Trade & Tariffs
Since President Barack Obama signed the Deferred Action for Childhood Arrivals (DACA) executive order in 2012, nearly 826,000 people have been accepted into the program. The policy was meant to protect unauthorized immigrants who were brought to the US as minors – known as "Dreamers" – from deportation.
In April 2018, President Donald Trump tried to shutter the program. However, the dissolution of DACA was put on hold, pending legal disputes. On June 18, 2020, the Supreme Court issued a decision in Department of Homeland Security v. Regents of the University of California which held that the Trump administration’s effort to end DACA was “arbitrary and capricious” and blocked the policy change. The decision did not weigh in on the merits of DACA; rather, it found that the administration violated the Administrative Procedures Act by failing to sufficiently justify its decision to end DACA.
As a result, the unauthorized immigrants who came to the US as children and received work authorization and protection from deportation will continue to participate in DACA for the foreseeable future. DACA does not provide recipients with a path to citizenship, but participants can apply for lawful entry by marrying a US citizen or re-entering the country legally.
Approximately 643,560 unauthorized immigrants are currently benefiting from the program, according to March 2020 data from US Citizenship and Immigration Services. (USCIS)
Between 2012 and March 2020, 825,998 people were approved to participate in the DACA program for at least two years. More than half of the cases, 472,287, were approved in the first two years of the program. In contrast, in 2018 and 2019, only 26,173 new DACA applicants were approved.
DACA status lasts for two years, after which recipients can apply for renewal. Since the program began, USCIS has received around 2 million renewal requests. Between 2012 and March 2020, USCIS rejected 7% — or 148,304 — of these requests.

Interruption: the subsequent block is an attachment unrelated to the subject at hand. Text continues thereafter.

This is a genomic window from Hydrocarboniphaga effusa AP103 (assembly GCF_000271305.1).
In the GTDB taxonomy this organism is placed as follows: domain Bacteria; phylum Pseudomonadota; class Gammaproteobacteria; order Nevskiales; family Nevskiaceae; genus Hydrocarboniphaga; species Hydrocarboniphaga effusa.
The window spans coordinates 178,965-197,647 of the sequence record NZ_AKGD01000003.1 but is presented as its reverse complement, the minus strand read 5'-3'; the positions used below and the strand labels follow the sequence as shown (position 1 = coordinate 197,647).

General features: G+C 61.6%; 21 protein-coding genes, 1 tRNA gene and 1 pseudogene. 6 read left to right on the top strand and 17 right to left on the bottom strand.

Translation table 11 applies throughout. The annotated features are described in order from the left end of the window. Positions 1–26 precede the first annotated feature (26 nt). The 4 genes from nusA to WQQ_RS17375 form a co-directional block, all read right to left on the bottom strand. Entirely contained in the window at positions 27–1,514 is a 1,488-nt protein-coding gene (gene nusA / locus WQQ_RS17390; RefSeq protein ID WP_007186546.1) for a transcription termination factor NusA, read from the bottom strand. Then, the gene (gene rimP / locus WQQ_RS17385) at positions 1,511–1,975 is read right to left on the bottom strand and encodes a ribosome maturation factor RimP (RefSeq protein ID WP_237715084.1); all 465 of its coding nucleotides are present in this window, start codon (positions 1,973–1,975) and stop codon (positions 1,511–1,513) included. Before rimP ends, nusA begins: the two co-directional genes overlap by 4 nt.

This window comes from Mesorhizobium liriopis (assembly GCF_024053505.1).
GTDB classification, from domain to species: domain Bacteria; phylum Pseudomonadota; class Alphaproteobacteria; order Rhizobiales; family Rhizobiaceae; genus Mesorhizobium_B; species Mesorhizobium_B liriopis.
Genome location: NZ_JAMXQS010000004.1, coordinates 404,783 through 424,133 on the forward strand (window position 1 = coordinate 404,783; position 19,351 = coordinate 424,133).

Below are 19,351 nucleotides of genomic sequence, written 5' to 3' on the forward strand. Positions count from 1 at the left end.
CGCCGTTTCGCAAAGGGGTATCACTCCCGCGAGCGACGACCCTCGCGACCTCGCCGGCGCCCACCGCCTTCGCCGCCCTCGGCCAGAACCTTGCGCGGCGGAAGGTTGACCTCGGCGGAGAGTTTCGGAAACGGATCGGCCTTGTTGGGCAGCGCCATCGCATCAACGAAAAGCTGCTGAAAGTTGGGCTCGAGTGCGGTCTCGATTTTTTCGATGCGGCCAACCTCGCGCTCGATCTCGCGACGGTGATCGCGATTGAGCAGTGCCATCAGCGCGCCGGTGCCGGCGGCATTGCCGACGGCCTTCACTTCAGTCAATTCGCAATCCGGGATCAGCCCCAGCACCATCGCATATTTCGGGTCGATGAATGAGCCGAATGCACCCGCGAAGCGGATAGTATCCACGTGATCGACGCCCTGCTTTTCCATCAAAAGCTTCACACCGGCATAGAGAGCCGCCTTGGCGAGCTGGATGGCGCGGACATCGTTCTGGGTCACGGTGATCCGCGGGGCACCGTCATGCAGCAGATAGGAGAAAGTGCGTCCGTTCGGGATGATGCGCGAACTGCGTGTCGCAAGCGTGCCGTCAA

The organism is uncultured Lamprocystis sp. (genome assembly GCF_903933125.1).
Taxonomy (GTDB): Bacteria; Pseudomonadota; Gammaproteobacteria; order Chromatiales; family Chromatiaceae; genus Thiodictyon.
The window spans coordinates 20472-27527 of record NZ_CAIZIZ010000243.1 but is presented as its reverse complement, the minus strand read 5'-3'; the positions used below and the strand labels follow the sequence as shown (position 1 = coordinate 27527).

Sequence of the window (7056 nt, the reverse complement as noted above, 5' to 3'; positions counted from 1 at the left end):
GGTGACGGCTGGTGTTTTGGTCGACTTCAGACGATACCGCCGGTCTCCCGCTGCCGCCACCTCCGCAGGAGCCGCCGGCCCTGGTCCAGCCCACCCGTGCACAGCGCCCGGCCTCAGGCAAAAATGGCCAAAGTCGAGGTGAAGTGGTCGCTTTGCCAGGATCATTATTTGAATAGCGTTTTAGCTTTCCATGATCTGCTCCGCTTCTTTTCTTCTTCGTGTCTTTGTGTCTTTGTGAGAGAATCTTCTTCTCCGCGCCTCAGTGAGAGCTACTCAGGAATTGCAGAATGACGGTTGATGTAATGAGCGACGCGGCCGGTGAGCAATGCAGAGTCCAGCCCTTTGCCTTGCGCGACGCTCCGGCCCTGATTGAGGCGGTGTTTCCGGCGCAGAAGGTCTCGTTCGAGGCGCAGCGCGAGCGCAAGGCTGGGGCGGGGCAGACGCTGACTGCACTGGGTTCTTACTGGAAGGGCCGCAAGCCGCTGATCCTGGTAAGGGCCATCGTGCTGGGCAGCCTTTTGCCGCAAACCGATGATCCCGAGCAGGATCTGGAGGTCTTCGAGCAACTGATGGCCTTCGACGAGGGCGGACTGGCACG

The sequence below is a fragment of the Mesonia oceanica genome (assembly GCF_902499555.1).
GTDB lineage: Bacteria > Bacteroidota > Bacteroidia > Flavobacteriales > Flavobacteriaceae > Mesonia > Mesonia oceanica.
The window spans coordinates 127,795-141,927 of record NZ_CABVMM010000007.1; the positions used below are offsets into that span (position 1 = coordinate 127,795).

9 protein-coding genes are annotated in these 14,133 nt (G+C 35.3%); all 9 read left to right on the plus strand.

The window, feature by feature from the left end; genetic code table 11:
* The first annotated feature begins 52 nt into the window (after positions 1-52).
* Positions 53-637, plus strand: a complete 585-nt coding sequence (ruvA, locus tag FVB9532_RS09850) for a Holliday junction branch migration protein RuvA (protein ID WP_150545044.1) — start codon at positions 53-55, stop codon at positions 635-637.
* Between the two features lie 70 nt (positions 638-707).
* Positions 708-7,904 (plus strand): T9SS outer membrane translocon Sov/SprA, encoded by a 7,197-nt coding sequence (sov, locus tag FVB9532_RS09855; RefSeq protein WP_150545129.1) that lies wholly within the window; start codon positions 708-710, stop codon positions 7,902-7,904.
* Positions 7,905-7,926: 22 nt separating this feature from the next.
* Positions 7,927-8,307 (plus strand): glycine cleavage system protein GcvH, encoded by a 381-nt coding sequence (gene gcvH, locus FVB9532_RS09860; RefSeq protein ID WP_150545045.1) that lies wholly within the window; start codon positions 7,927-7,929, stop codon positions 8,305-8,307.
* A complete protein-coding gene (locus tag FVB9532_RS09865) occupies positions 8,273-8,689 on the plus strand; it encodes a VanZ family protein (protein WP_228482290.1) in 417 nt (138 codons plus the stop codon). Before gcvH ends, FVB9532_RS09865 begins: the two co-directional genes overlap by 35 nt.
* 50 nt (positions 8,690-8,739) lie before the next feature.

Of the 643,560 DACA recipients active as of March 2020, 517,460 – or 80% — were born in Mexico. The majority of other DACA recipients come from Central America: 4% were born in El Salvador, 3% in Guatemala, and around 2% in Honduras. As for beyond Central America, South Korea has the largest number of Dreamers: 6,210 — or 0.9%.
Countries with fewer than 10 active DACA recipients are not reported by USCIS, though around 15 countries have about 10 Dreamers in the US, including Kosovo, Algeria, Niger, Switzerland, and Azerbaijan.
Females make up a slightly higher number of DACA recipients: in March 2020, 53% were female and 47% were male. The average age of Dreamers is 26, and 37% of active DACA recipients are between the ages of 21 and 25. Only 70 Dreamers are, currently, under the age of 16.
Two states account for 45% of the DACA population: California (183,460) and Texas (106,090). Illinois rounds out the top three, with 33,940 – or 5% — of Dreamers. Vermont ranks the lowest with 20 recipients. (When including American Territories, Guam ranks even lower, with 10 DACA recipients.)
Congress intermittently takes up DACA legislation, which may be impacted by changes in the House and Senate after the 2020 general election. The Trump administration has also considered another challenge against DACA to the high court.
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